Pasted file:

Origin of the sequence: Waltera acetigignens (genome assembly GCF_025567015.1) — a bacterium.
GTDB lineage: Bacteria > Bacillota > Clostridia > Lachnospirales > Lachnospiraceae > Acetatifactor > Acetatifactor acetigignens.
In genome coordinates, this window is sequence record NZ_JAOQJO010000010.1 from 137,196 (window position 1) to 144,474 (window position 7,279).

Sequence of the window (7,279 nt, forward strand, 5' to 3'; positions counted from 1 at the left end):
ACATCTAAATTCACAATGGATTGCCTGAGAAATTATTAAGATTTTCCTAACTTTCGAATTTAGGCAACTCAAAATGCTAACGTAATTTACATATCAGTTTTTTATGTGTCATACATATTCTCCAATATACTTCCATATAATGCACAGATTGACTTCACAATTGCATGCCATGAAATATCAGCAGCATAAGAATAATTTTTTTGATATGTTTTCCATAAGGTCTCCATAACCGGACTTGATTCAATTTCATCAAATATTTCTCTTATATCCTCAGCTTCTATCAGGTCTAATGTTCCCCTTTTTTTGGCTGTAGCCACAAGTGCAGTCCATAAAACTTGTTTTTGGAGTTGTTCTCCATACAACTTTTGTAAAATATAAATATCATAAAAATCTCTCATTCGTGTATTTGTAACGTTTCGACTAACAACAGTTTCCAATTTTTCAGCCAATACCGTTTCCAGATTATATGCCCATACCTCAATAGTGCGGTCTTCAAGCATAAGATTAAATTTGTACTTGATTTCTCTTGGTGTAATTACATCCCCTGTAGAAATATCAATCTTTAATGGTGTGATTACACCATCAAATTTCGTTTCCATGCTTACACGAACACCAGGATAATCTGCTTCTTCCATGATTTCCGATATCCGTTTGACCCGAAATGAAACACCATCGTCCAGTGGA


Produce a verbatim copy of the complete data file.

Origin of the sequence: Waltera acetigignens (genome assembly GCF_025567015.1) — a bacterium.
GTDB lineage: Bacteria > Bacillota > Clostridia > Lachnospirales > Lachnospiraceae > Acetatifactor > Acetatifactor acetigignens.
In genome coordinates, this window is sequence record NZ_JAOQJO010000010.1 from 137,196 (window position 1) to 144,474 (window position 7,279).

Sequence of the window (7,279 nt, forward strand, 5' to 3'; positions counted from 1 at the left end):
ACATCTAAATTCACAATGGATTGCCTGAGAAATTATTAAGATTTTCCTAACTTTCGAATTTAGGCAACTCAAAATGCTAACGTAATTTACATATCAGTTTTTTATGTGTCATACATATTCTCCAATATACTTCCATATAATGCACAGATTGACTTCACAATTGCATGCCATGAAATATCAGCAGCATAAGAATAATTTTTTTGATATGTTTTCCATAAGGTCTCCATAACCGGACTTGATTCAATTTCATCAAATATTTCTCTTATATCCTCAGCTTCTATCAGGTCTAATGTTCCCCTTTTTTTGGCTGTAGCCACAAGTGCAGTCCATAAAACTTGTTTTTGGAGTTGTTCTCCATACAACTTTTGTAAAATATAAATATCATAAAAATCTCTCATTCGTGTATTTGTAACGTTTCGACTAACAACAGTTTCCAATTTTTCAGCCAATACCGTTTCCAGATTATATGCCCATACCTCAATAGTGCGGTCTTCAAGCATAAGATTAAATTTGTACTTGATTTCTCTTGGTGTAATTACATCCCCTGTAGAAATATCAATCTTTAATGGTGTGATTACACCATCAAATTTCGTTTCCATGCTTACACGAACACCAGGATAATCTGCTTCTTCCATGATTTCCGATATCCGTTTGACCCGAAATGAAACACCATCGTCCAGTGGA